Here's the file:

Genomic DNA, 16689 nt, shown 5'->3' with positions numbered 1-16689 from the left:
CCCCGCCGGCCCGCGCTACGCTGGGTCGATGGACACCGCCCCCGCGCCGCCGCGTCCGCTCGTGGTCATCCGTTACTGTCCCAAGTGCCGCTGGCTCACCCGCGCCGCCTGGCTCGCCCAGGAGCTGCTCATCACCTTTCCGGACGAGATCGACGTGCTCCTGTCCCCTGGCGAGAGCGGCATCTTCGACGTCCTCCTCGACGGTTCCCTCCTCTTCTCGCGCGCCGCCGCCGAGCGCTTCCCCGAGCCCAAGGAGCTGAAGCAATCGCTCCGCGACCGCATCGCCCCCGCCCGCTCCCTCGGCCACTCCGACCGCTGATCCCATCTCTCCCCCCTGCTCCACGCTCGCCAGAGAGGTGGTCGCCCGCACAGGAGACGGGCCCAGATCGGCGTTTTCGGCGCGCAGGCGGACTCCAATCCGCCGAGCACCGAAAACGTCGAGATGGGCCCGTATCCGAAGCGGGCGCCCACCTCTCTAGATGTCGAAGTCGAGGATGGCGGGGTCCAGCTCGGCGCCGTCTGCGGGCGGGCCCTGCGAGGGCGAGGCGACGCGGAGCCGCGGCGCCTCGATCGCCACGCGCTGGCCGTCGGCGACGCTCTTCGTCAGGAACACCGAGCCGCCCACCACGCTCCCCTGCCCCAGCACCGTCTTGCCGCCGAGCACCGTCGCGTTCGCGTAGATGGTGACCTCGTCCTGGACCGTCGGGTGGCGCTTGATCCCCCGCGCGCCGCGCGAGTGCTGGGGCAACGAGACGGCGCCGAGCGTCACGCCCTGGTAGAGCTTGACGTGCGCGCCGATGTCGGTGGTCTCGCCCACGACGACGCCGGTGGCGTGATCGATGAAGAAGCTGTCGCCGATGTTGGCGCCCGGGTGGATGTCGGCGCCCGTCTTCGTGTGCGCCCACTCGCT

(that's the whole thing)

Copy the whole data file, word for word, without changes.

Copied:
Genomic DNA, 16689 nt, shown 5'->3' with positions numbered 1-16689 from the left:
CCCCGCCGGCCCGCGCTACGCTGGGTCGATGGACACCGCCCCCGCGCCGCCGCGTCCGCTCGTGGTCATCCGTTACTGTCCCAAGTGCCGCTGGCTCACCCGCGCCGCCTGGCTCGCCCAGGAGCTGCTCATCACCTTTCCGGACGAGATCGACGTGCTCCTGTCCCCTGGCGAGAGCGGCATCTTCGACGTCCTCCTCGACGGTTCCCTCCTCTTCTCGCGCGCCGCCGCCGAGCGCTTCCCCGAGCCCAAGGAGCTGAAGCAATCGCTCCGCGACCGCATCGCCCCCGCCCGCTCCCTCGGCCACTCCGACCGCTGATCCCATCTCTCCCCCCTGCTCCACGCTCGCCAGAGAGGTGGTCGCCCGCACAGGAGACGGGCCCAGATCGGCGTTTTCGGCGCGCAGGCGGACTCCAATCCGCCGAGCACCGAAAACGTCGAGATGGGCCCGTATCCGAAGCGGGCGCCCACCTCTCTAGATGTCGAAGTCGAGGATGGCGGGGTCCAGCTCGGCGCCGTCTGCGGGCGGGCCCTGCGAGGGCGAGGCGACGCGGAGCCGCGGCGCCTCGATCGCCACGCGCTGGCCGTCGGCGACGCTCTTCGTCAGGAACACCGAGCCGCCCACCACGCTCCCCTGCCCCAGCACCGTCTTGCCGCCGAGCACCGTCGCGTTCGCGTAGATGGTGACCTCGTCCTGGACCGTCGGGTGGCGCTTGATCCCCCGCGCGCCGCGCGAGTGCTGGGGCAACGAGACGGCGCCGAGCGTCACGCCCTGGTAGAGCTTGACGTGCGCGCCGATGTCGGTGGTCTCGCCCACGACGACGCCGGTGGCGTGATCGATGAAGAAGCTGTCGCCGATGTTGGCGCCCGGGTGGATGTCGGCGCCCGTCTTCGTGTGCGCCCACTCGCT